van Gelderen SC, Zegers M, Robben PB, et al. BMC Health Serv Res. 2018;18:798.
Auditing for compliance with safety practices is performed frequently in the health care setting, both for learning and feedback as well as for regulatory purposes. In this survey study involving boards of directors and hospital leaders from 89 acute care hospitals in the Netherlands, researchers sought to identify factors for effective auditing and provide suggestions for how hospital boards can use such auditing practices to inform governance.
van Dusseldorp L, de Waal GH-, Hamers H, et al. Jt Comm J Qual Patient Saf. 2016;42:545-554, AP1-AP3.
In health care, executive walk rounds are used to help senior leadership engage in discussions about safety issues with frontline staff. Although prior research has demonstrated a positive impact of walk rounds on safety culture in the hospital setting, less is known about their value in other types of care settings. In this mixed methods analysis, executive walk rounds were implemented across six long-term care institutions. Leaders reported that participating in walk rounds increased their awareness around safety issues and enhanced their engagement with frontline staff. An accompanying editorial discusses the utility of walk rounds in improving the safety culture in nursing homes.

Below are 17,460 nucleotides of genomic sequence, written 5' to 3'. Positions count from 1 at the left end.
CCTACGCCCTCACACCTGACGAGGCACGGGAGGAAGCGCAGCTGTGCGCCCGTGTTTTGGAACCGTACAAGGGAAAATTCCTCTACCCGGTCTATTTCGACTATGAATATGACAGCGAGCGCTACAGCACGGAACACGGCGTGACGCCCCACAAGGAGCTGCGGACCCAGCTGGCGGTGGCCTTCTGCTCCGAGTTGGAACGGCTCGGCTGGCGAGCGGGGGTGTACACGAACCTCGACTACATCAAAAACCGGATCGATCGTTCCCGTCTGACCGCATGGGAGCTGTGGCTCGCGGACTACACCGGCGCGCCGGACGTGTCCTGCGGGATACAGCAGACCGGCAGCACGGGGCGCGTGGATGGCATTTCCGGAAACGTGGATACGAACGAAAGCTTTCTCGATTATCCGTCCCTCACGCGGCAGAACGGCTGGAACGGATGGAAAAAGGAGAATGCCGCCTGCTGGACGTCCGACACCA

van Sluisveld N, Hesselink G, van der Hoeven JG, et al. Intensive Care Med. 2015;41:589-604.